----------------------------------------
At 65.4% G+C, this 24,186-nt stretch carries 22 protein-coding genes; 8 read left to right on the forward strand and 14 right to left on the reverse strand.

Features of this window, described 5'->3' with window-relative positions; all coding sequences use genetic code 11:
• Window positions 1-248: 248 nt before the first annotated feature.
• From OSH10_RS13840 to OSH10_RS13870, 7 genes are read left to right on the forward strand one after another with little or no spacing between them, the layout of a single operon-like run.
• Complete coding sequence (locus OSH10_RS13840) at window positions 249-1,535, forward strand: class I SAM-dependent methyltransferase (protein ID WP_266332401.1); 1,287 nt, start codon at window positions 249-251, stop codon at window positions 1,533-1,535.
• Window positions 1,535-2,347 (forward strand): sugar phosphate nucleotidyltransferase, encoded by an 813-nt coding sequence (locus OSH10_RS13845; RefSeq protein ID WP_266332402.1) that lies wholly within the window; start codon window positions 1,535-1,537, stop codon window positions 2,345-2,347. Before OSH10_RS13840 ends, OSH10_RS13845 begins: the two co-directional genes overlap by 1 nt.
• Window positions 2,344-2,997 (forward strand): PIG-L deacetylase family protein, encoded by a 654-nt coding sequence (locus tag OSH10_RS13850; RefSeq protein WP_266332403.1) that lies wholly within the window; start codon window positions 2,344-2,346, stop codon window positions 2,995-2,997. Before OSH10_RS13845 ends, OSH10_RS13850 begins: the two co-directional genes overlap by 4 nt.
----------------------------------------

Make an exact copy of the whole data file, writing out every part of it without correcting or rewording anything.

At 65.4% G+C, this 24,186-nt stretch carries 22 protein-coding genes; 8 read left to right on the forward strand and 14 right to left on the reverse strand.

Features of this window, described 5'->3' with window-relative positions; all coding sequences use genetic code 11:
• Window positions 1-248: 248 nt before the first annotated feature.
• From OSH10_RS13840 to OSH10_RS13870, 7 genes are read left to right on the forward strand one after another with little or no spacing between them, the layout of a single operon-like run.
• Complete coding sequence (locus OSH10_RS13840) at window positions 249-1,535, forward strand: class I SAM-dependent methyltransferase (protein ID WP_266332401.1); 1,287 nt, start codon at window positions 249-251, stop codon at window positions 1,533-1,535.
• Window positions 1,535-2,347 (forward strand): sugar phosphate nucleotidyltransferase, encoded by an 813-nt coding sequence (locus OSH10_RS13845; RefSeq protein ID WP_266332402.1) that lies wholly within the window; start codon window positions 1,535-1,537, stop codon window positions 2,345-2,347. Before OSH10_RS13840 ends, OSH10_RS13845 begins: the two co-directional genes overlap by 1 nt.
• Window positions 2,344-2,997 (forward strand): PIG-L deacetylase family protein, encoded by a 654-nt coding sequence (locus tag OSH10_RS13850; RefSeq protein WP_266332403.1) that lies wholly within the window; start codon window positions 2,344-2,346, stop codon window positions 2,995-2,997. Before OSH10_RS13845 ends, OSH10_RS13850 begins: the two co-directional genes overlap by 4 nt.